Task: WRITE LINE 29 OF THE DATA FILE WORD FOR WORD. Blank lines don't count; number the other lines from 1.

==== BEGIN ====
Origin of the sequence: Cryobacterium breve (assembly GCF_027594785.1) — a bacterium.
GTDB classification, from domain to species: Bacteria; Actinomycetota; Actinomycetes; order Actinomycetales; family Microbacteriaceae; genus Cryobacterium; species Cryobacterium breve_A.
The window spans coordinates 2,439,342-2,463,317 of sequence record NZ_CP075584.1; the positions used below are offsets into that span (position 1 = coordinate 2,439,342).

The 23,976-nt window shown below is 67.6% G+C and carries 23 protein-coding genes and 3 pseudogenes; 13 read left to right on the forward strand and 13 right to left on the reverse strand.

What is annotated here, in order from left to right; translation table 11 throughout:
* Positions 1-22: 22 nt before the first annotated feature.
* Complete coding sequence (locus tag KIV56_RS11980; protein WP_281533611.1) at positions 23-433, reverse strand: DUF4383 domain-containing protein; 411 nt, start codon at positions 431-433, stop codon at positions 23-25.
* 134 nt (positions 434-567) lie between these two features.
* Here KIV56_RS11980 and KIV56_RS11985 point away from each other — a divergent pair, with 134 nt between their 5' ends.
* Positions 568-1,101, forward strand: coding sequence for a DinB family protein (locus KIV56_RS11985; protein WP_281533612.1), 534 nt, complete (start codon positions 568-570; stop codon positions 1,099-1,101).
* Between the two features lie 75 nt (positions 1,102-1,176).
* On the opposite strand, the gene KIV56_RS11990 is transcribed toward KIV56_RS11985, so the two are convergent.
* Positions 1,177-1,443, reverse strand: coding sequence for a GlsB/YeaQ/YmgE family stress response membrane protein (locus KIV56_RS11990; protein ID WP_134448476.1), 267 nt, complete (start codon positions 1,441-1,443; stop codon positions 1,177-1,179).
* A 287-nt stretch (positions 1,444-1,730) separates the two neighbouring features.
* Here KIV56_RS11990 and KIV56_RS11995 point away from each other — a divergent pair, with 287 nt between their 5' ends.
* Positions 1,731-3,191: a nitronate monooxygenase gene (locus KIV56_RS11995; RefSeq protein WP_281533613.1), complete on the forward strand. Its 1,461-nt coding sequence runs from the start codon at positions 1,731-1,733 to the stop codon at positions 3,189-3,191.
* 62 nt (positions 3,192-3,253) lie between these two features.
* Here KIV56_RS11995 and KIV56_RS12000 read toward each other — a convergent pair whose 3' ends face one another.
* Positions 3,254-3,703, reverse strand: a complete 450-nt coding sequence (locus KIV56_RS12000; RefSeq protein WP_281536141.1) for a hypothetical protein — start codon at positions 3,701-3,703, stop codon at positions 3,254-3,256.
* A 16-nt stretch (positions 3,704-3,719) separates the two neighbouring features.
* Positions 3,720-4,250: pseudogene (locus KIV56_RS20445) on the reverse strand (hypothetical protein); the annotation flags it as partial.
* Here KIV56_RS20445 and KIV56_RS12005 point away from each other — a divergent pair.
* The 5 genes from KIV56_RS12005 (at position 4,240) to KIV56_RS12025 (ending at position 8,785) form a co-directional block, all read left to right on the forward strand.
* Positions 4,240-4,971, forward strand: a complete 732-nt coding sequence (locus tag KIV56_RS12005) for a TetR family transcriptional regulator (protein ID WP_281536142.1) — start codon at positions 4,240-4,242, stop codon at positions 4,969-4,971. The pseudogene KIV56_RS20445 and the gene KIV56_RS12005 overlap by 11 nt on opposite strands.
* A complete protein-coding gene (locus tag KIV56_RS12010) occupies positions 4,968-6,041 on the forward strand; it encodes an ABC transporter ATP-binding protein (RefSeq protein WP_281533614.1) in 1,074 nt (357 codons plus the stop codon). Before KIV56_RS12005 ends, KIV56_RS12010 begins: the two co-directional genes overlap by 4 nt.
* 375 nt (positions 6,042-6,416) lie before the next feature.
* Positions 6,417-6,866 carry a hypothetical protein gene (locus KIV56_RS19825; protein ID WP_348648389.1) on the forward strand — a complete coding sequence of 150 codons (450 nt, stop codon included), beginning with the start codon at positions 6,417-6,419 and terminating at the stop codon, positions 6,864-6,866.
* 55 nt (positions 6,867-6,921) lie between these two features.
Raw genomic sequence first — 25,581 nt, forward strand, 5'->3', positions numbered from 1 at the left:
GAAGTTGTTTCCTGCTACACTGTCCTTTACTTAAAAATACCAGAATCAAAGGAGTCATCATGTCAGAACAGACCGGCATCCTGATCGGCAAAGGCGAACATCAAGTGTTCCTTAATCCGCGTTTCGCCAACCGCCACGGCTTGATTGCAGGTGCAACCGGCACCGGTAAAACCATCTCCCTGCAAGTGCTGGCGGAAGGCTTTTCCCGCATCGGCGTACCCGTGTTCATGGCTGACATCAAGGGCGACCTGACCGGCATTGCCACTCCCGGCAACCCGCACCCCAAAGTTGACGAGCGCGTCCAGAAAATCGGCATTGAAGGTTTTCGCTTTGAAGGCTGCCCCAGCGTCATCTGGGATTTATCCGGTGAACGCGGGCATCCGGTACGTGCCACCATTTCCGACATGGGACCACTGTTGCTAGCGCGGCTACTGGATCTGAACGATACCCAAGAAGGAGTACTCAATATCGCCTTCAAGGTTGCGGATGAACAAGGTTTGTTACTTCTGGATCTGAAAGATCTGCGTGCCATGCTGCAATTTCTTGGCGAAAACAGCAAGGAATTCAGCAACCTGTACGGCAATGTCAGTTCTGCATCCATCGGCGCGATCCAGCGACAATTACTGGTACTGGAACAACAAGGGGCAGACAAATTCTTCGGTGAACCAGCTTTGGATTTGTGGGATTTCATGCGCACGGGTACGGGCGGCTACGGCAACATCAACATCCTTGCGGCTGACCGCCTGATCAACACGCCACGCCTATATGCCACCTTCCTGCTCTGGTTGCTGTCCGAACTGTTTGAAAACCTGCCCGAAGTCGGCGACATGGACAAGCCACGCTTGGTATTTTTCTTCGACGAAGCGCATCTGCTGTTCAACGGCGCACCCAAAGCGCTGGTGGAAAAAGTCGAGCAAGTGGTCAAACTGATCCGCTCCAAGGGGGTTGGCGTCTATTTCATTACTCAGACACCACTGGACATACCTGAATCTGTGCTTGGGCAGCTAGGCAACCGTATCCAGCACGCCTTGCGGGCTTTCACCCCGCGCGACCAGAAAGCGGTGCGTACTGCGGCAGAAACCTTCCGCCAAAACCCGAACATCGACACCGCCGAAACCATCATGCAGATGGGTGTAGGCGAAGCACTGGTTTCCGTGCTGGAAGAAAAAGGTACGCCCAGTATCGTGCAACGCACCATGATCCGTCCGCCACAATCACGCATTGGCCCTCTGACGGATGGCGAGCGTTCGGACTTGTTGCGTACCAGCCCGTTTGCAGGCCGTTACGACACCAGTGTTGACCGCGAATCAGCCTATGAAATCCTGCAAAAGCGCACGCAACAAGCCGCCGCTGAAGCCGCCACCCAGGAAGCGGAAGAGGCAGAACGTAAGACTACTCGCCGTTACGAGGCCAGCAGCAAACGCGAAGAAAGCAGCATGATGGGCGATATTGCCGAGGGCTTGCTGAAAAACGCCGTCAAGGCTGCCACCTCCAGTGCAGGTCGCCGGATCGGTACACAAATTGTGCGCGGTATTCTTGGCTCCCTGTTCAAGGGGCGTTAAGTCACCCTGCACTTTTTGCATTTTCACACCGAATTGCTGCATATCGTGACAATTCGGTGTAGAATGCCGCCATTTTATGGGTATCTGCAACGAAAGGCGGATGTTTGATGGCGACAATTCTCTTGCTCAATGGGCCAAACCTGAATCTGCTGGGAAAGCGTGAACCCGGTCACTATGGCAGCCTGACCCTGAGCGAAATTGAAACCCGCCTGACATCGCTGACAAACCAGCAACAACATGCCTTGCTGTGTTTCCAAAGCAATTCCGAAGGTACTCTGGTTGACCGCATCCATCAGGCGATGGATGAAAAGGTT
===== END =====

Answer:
Raw genomic sequence first — 25,581 nt, forward strand, 5'->3', positions numbered from 1 at the left: